Lid law bad for biz, says IBD

Owner of Bike Dock in Belfast argues that cycle helmets save lives but making them compulsory would halve levels of cycling.
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It's unlikely that Northern Ireland's Cyclists (Protective Headgear) Bill will make it into law. The bill was passed to the Environment Committee but is likely to be shelved. At Westminster, a private members' bill aimed at forcing children to wear helmets for cycling (but not skate-boarding, roller-skating, or tree climbing) is also likely to fall flat on its (unprotected) face.

Part of the reason that a helmet compulsion law has not yet succeeded in the UK is because of opposition from cycle groups such as CTC and Sustrans. Many cycle retailers - who would clearly benefit from the enforced sale of helmets - are also opposed to such laws, claiming that any lives saved by compulsory wearing of helmets would be massively wiped out by a drop in cycling levels: less people cycling would be a net health loss to the nation, and a net loss to the bike trade. Retailers might sell more helmets in the short-term, but in the long-term they'd sell less bikes.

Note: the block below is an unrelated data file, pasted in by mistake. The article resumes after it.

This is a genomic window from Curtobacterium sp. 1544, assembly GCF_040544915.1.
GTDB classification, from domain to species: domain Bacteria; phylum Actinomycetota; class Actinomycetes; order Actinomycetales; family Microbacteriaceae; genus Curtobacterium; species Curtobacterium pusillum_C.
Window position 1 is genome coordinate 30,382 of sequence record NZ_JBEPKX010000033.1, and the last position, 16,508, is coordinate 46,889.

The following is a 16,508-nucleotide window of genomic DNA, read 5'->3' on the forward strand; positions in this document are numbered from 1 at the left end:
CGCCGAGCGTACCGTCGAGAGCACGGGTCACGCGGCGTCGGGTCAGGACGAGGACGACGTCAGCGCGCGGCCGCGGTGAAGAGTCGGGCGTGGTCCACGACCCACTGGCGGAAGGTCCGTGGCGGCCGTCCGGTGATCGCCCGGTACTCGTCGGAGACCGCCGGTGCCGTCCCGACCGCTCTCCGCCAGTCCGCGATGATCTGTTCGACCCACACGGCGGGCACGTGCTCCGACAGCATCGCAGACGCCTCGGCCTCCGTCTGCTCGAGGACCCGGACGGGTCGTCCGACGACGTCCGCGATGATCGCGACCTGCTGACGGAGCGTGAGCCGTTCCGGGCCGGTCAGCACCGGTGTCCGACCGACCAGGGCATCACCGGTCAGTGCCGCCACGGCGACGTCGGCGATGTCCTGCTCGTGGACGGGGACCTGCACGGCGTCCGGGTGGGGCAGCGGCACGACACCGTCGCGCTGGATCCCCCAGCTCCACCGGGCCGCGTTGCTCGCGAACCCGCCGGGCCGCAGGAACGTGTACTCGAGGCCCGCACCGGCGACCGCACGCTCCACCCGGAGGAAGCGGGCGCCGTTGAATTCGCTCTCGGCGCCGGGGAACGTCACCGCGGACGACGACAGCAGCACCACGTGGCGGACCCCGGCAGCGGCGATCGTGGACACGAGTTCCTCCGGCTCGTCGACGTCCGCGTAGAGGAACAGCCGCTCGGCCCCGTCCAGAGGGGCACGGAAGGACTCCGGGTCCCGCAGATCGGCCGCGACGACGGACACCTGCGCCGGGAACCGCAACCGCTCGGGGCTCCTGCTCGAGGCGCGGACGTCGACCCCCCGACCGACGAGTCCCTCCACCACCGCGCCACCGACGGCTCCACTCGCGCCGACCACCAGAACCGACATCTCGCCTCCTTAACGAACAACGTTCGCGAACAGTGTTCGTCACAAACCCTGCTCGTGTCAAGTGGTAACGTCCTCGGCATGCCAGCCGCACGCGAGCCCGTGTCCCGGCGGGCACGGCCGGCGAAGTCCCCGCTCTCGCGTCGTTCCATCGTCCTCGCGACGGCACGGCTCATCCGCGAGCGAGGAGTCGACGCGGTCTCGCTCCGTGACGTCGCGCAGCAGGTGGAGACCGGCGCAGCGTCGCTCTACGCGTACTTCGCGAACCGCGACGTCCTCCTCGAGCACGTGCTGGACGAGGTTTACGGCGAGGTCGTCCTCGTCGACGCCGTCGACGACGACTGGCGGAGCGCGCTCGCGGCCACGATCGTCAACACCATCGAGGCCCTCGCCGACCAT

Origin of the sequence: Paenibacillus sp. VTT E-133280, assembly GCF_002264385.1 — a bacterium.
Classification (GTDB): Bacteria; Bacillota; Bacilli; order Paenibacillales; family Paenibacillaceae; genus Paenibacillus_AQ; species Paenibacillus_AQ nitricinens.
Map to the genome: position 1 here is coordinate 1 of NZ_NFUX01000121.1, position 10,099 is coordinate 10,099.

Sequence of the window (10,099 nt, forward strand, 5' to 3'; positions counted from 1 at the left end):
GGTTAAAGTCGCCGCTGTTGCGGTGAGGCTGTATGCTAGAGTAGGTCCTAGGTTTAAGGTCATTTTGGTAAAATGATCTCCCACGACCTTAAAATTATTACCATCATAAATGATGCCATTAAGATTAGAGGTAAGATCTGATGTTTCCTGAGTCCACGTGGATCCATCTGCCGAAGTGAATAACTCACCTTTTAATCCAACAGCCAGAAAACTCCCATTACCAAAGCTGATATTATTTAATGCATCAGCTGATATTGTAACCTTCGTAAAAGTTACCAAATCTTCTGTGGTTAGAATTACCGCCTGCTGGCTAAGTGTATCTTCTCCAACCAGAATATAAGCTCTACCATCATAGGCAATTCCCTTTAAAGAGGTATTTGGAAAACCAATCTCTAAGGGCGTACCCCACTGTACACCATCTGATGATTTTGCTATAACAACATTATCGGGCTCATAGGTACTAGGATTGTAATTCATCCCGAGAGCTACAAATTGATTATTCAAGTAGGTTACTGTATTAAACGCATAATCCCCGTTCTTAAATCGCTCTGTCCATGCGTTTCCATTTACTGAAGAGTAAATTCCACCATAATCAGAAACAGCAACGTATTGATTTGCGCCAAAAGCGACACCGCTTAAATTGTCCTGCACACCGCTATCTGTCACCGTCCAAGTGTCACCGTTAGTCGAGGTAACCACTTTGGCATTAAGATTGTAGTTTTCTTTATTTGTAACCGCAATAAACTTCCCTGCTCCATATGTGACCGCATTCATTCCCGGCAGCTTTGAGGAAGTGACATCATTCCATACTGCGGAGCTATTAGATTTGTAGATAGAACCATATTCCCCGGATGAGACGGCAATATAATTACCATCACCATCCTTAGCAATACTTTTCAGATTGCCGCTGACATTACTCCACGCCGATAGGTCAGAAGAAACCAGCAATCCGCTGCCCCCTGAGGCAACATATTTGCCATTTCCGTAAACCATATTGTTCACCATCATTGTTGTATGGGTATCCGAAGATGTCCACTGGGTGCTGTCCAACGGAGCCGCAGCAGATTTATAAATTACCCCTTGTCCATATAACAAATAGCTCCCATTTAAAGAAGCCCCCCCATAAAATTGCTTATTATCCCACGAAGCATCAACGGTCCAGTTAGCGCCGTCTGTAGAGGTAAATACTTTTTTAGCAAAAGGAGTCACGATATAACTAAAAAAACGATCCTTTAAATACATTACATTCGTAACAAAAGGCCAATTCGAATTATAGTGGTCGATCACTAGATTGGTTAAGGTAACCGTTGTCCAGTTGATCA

Derek Armstrong, owner of Bike Dock in Belfast, met with the Environment Committee of the Stormont Assembly. He today told the Belfast Telegraph: "Yes, helmets save lives. Yes, everyone should wear them, and we constantly recommend them to cyclists; but if you make it a criminal offence to go out on your bike without one, then you'll halve the number of cyclists in this town at a stroke."

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